Actually, we've been able to keep all of the money one night because the headliners are really good friends of ours and just wanted to play, so they turned it down and gave the cash to us. Sure, it wasn't a lot, but it was a good gesture showing thanks for getting them on the bill.

CODE
12-29-2009, 06:39 PM
There are SO many variables, but there are some generalizations:

1. Original bands without an established name (ie. radio and video play, signed to a major label, etc.) make the least. We made anywhere from $50 to $700 for a show. Most of them were in the $100-$200 range. (with some radio play even!) Expect to play for anywhere from 6-60 people for the lower end, depending on a lot of factors. It is difficult to get people to come out - and stay - for a band they've never heard of, and who plays songs the people have never heard.
CT
Was your band on a major label, Chris?

axemanchris
12-29-2009, 10:16 PM
Goodness, no....

We were much too old by the time we got our stuff together to even think about that. I was the youngest, and I was 36 when we released the CD.

Not only that, we all have pretty secure jobs and wives and families and stuff. Realistically, even if we got signed, I would be looking at a pay cut and no job security or benefits instead of the guaranteed professional income, economy-proof job security and solid benefits I have now. Taking a chance on that sort of thing when you're single is one thing. Risking the livelihood of your three kids is another thing entirely.

CT

dlguitarmaster7
12-29-2009, 10:17 PM
we got a whopping $35 at our last gig

CODE
12-30-2009, 01:50 AM
Goodness, no....

We were much too old by the time we got our stuff together to even think about that. I was the youngest, and I was 36 when we released the CD.

Not only that, we all have pretty secure jobs and wives and families and stuff. Realistically, even if we got signed, I would be looking at a pay cut and no job security or benefits instead of the guaranteed professional income, economy-proof job security and solid benefits I have now. Taking a chance on that sort of thing when you're single is one thing. Risking the livelihood of your three kids is another thing entirely.

CT
Gotcha, that makes sense.

xyal
09-26-2015, 06:30 PM
I was in a successful local cover band for years and was also a free agent for a few years. I gigged all the time, but still was lucky to make $100 myself per gig. This article would be a good read, it talks about the mistakes that bands made including my own and it breaks down hourly wages of local cover bands. http://marcnicholasmusic.com/how-much-do-local-cover-bands-make/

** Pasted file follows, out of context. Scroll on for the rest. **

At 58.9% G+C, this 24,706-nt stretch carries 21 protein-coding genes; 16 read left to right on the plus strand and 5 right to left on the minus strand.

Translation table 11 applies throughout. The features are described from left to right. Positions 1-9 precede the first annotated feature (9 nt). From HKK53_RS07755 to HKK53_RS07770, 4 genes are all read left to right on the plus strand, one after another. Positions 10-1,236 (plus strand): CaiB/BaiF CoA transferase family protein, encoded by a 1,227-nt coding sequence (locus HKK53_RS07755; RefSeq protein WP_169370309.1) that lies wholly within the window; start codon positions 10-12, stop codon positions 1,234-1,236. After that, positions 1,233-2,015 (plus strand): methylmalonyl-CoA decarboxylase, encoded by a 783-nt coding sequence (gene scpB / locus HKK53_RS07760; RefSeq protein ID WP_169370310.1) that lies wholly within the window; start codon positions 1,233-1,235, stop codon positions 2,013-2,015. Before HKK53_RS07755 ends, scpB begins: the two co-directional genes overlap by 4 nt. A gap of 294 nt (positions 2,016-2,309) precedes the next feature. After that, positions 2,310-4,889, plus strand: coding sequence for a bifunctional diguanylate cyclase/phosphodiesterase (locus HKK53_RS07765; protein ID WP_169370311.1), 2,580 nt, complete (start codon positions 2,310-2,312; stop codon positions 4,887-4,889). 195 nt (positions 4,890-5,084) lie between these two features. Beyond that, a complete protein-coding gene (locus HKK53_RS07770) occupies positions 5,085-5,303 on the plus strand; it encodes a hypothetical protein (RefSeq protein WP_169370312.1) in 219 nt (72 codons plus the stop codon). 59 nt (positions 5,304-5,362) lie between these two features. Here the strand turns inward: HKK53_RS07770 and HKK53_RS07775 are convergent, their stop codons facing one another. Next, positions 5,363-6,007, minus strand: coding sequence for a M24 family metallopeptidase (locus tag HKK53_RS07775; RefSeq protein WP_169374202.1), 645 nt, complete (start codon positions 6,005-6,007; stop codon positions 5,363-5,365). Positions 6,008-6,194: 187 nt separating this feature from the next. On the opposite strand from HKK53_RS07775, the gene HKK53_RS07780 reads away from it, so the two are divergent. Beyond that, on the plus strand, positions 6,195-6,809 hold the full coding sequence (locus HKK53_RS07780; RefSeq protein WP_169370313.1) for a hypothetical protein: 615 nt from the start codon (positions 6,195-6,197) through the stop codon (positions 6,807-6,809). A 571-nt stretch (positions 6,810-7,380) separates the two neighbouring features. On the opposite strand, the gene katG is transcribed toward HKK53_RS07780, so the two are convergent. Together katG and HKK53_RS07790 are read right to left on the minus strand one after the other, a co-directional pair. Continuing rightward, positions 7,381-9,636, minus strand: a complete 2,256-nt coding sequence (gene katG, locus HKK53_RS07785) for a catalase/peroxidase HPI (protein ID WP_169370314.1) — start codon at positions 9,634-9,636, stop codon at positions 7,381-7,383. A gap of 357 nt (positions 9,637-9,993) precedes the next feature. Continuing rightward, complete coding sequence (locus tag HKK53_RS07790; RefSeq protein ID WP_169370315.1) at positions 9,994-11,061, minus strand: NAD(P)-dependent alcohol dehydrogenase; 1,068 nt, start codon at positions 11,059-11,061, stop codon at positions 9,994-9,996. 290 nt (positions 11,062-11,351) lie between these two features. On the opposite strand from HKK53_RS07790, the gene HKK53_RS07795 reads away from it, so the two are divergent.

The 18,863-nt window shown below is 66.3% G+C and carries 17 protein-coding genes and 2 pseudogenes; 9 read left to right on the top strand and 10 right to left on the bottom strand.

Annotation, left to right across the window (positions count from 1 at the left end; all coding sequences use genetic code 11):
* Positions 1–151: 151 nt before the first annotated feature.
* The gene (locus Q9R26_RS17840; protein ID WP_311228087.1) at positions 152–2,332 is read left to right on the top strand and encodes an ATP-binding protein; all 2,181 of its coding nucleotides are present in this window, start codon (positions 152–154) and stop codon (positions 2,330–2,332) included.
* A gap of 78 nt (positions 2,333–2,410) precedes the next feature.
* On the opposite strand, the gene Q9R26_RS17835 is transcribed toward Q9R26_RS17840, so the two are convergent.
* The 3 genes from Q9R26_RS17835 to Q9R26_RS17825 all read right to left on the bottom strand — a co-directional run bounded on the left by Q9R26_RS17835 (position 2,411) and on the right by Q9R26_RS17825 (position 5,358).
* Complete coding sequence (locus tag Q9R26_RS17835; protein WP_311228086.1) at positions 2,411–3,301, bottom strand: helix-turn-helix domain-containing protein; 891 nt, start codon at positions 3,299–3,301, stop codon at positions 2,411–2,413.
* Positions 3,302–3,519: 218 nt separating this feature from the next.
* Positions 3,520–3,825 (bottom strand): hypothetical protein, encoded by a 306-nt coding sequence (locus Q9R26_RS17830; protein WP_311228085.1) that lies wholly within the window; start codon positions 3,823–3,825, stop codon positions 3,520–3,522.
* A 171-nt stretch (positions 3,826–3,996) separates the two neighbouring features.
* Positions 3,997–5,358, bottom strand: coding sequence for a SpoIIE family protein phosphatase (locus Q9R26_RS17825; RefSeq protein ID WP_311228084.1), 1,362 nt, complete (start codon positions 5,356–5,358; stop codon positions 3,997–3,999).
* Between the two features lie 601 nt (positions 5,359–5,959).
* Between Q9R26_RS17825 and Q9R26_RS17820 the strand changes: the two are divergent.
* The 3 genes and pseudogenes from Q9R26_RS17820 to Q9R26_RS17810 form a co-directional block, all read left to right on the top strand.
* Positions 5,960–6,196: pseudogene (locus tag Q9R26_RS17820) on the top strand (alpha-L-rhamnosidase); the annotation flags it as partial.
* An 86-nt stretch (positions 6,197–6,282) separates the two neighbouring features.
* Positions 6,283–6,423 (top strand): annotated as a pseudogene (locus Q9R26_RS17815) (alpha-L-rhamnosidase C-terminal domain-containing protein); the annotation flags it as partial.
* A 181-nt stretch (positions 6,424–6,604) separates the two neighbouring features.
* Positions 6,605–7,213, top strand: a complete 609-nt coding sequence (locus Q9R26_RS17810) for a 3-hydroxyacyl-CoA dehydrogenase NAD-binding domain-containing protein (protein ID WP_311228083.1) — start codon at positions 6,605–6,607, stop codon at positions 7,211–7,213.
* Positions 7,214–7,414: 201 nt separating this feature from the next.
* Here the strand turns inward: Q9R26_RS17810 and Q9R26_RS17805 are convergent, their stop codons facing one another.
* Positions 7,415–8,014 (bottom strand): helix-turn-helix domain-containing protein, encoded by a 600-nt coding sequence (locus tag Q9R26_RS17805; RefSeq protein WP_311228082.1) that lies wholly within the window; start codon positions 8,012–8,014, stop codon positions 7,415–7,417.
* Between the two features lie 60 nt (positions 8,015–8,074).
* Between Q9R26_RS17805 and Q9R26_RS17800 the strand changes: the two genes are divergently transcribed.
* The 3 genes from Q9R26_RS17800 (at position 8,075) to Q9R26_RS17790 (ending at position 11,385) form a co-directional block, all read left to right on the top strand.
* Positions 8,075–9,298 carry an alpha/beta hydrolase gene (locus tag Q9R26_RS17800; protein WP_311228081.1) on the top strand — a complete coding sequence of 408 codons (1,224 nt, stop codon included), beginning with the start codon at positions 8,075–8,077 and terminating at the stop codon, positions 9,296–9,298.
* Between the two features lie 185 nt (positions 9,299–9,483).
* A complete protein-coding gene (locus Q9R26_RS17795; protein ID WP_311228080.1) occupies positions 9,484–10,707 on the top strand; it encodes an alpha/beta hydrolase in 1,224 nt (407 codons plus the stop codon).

flexiblemile
09-27-2015, 09:57 PM
the most we ever did was 200$ for a Canada day gig at a festival. Usually it'll be between 0 and 75$ with up to double that in merch sales.

Unknown original bands don't really rake in the dough, but I don't care, it's fun and people buy me shots every once in a while

Cajundaddy
09-28-2015, 01:17 AM
We get between $300-$1200 depending on where, how much music we need, and how much sound we need.

Bars and backyard parties tend to pay the worst. Reunions, company parties, and festivals pay the best.

Rickholly74
09-28-2015, 07:58 AM
Great thread. I have been at this for 40 years now playing in cover bands. In my area a cover band will get an average of $100 per player. I do slightly better because we downsized many years ago and went the midi route eliminating a keyboard and second guitar so we generally get $150 per player for a four hour gig but we will work with a club if they book us more frequently (once or twice a month regularly) and come down to $125. This past weekend we played a new room (an old room for us but under new ownership now) and they only wanted music 8:30-11:00 so we came down to $100 per person. We like to work (we average 50-60 jobs a year) so we will bargain for less hours or do $100 for new rooms that look promising for future booking. These jobs vary from room to room as far as the type of material we play. Some are classic hard rock rooms and some are restaurant/lounge rooms requiring much lighter (quieter) material.

I also get involved occasionally in corporate shows, in fact I have one this Wednesday. I will get $250-300 for these. I only get a few each year as I am not the bands regular guitarist for these gigs.